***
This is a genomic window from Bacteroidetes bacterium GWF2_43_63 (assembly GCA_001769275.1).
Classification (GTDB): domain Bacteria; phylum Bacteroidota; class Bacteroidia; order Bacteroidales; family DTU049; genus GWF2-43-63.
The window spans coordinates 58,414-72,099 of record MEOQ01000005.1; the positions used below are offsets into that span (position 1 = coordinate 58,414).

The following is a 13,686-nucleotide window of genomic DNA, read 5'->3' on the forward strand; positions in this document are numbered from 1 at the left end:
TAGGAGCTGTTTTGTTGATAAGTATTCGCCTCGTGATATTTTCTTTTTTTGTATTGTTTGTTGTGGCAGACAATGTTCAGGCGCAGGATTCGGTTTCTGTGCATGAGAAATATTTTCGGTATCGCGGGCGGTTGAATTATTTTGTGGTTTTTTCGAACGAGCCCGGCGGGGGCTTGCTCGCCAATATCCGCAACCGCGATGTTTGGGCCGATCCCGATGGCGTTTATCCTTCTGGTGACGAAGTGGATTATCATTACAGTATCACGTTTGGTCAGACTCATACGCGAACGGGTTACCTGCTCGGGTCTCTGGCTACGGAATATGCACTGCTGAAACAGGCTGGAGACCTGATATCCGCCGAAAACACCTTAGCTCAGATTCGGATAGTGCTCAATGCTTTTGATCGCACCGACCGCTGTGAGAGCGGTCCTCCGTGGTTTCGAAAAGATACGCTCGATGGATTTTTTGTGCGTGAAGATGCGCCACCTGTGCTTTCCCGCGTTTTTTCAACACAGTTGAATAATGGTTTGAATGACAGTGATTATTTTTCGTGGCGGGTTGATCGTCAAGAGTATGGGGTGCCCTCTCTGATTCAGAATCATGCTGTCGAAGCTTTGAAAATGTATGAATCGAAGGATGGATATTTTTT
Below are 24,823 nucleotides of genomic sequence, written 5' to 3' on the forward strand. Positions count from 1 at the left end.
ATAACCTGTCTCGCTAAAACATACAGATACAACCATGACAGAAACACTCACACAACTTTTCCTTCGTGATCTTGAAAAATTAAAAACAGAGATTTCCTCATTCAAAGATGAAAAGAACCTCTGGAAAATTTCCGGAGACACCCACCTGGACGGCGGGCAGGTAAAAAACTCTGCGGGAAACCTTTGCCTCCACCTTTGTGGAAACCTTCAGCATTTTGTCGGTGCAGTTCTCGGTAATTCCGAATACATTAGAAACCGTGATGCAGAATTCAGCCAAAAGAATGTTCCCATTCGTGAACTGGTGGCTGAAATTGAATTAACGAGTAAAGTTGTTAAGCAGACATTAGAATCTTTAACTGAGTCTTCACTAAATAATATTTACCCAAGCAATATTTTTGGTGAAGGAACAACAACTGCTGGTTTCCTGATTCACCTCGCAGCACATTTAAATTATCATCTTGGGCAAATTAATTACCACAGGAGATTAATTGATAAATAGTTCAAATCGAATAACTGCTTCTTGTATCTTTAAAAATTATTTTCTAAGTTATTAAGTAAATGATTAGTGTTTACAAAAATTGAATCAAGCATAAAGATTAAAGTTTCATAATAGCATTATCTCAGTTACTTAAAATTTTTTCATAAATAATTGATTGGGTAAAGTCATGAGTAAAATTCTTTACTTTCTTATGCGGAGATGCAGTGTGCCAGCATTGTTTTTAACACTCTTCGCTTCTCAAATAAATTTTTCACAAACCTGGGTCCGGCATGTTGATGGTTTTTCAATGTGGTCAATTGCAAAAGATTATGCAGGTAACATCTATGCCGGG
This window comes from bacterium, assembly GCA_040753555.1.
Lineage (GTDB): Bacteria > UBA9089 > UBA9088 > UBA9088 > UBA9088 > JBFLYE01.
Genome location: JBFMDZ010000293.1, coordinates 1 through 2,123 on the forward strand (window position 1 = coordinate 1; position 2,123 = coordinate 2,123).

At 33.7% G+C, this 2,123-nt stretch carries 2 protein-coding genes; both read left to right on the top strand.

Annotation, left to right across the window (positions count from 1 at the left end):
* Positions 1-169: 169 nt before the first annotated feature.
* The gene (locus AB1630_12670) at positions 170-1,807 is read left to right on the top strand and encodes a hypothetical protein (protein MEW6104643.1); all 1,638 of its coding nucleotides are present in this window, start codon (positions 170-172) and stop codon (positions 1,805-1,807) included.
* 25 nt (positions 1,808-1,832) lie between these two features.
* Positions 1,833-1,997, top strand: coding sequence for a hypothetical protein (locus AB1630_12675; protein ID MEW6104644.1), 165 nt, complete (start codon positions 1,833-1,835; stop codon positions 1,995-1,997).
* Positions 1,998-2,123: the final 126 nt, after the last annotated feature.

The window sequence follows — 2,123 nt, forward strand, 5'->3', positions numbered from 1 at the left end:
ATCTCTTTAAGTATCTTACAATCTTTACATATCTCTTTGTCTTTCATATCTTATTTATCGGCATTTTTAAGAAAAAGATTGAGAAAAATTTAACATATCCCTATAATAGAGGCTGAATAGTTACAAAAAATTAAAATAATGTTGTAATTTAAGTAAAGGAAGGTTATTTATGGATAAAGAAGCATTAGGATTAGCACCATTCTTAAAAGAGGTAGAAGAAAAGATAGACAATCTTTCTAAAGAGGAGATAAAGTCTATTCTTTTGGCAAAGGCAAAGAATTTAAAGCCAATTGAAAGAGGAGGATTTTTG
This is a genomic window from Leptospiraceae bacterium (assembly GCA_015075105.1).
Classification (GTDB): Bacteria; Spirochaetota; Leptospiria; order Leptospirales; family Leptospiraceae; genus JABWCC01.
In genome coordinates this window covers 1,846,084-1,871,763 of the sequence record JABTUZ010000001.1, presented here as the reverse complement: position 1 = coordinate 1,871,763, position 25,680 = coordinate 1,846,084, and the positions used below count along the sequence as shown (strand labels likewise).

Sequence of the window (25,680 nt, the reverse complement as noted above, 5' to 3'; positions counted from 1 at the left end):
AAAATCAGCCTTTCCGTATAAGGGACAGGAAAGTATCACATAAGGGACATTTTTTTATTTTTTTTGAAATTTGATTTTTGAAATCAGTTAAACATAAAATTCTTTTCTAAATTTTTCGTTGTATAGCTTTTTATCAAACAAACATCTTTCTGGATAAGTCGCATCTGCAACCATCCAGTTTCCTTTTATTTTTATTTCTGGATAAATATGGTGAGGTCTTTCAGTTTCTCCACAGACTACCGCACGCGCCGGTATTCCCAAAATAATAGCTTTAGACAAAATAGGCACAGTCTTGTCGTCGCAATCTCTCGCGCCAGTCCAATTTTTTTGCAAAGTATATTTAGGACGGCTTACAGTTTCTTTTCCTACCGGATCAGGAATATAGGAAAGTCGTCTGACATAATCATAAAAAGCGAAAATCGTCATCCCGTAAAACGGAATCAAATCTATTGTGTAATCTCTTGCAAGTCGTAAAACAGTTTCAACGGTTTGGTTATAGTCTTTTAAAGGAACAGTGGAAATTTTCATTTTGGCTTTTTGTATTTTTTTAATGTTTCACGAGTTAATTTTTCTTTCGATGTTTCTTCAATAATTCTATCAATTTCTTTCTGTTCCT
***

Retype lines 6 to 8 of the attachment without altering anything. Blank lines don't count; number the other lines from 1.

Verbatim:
Below are 24,823 nucleotides of genomic sequence, written 5' to 3' on the forward strand. Positions count from 1 at the left end.
ATAACCTGTCTCGCTAAAACATACAGATACAACCATGACAGAAACACTCACACAACTTTTCCTTCGTGATCTTGAAAAATTAAAAACAGAGATTTCCTCATTCAAAGATGAAAAGAACCTCTGGAAAATTTCCGGAGACACCCACCTGGACGGCGGGCAGGTAAAAAACTCTGCGGGAAACCTTTGCCTCCACCTTTGTGGAAACCTTCAGCATTTTGTCGGTGCAGTTCTCGGTAATTCCGAATACATTAGAAACCGTGATGCAGAATTCAGCCAAAAGAATGTTCCCATTCGTGAACTGGTGGCTGAAATTGAATTAACGAGTAAAGTTGTTAAGCAGACATTAGAATCTTTAACTGAGTCTTCACTAAATAATATTTACCCAAGCAATATTTTTGGTGAAGGAACAACAACTGCTGGTTTCCTGATTCACCTCGCAGCACATTTAAATTATCATCTTGGGCAAATTAATTACCACAGGAGATTAATTGATAAATAGTTCAAATCGAATAACTGCTTCTTGTATCTTTAAAAATTATTTTCTAAGTTATTAAGTAAATGATTAGTGTTTACAAAAATTGAATCAAGCATAAAGATTAAAGTTTCATAATAGCATTATCTCAGTTACTTAAAATTTTTTCATAAATAATTGATTGGGTAAAGTCATGAGTAAAATTCTTTACTTTCTTATGCGGAGATGCAGTGTGCCAGCATTGTTTTTAACACTCTTCGCTTCTCAAATAAATTTTTCACAAACCTGGGTCCGGCATGTTGATGGTTTTTCAATGTGGTCAATTGCAAAAGATTATGCAGGTAACATCTATGCCGGG
This window comes from bacterium, assembly GCA_040753555.1.